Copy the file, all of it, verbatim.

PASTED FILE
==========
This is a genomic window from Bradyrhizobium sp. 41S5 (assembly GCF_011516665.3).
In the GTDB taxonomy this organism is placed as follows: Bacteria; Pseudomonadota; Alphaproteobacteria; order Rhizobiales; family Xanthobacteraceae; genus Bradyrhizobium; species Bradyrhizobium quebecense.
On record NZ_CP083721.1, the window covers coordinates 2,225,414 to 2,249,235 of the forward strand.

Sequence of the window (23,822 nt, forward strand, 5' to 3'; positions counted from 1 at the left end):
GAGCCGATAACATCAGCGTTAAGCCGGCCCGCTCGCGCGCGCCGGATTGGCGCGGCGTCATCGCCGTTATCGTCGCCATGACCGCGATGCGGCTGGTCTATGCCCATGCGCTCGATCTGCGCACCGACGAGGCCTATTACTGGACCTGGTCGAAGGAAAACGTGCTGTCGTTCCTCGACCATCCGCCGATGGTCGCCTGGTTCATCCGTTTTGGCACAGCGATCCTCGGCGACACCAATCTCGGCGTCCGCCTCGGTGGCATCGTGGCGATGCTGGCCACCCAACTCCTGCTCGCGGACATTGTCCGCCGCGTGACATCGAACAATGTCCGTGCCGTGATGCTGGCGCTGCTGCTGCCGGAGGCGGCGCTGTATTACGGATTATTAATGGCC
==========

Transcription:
This is a genomic window from Bradyrhizobium sp. 41S5 (assembly GCF_011516665.3).
In the GTDB taxonomy this organism is placed as follows: Bacteria; Pseudomonadota; Alphaproteobacteria; order Rhizobiales; family Xanthobacteraceae; genus Bradyrhizobium; species Bradyrhizobium quebecense.
On record NZ_CP083721.1, the window covers coordinates 2,225,414 to 2,249,235 of the forward strand.

Sequence of the window (23,822 nt, forward strand, 5' to 3'; positions counted from 1 at the left end):
GAGCCGATAACATCAGCGTTAAGCCGGCCCGCTCGCGCGCGCCGGATTGGCGCGGCGTCATCGCCGTTATCGTCGCCATGACCGCGATGCGGCTGGTCTATGCCCATGCGCTCGATCTGCGCACCGACGAGGCCTATTACTGGACCTGGTCGAAGGAAAACGTGCTGTCGTTCCTCGACCATCCGCCGATGGTCGCCTGGTTCATCCGTTTTGGCACAGCGATCCTCGGCGACACCAATCTCGGCGTCCGCCTCGGTGGCATCGTGGCGATGCTGGCCACCCAACTCCTGCTCGCGGACATTGTCCGCCGCGTGACATCGAACAATGTCCGTGCCGTGATGCTGGCGCTGCTGCTGCCGGAGGCGGCGCTGTATTACGGATTATTAATGGCC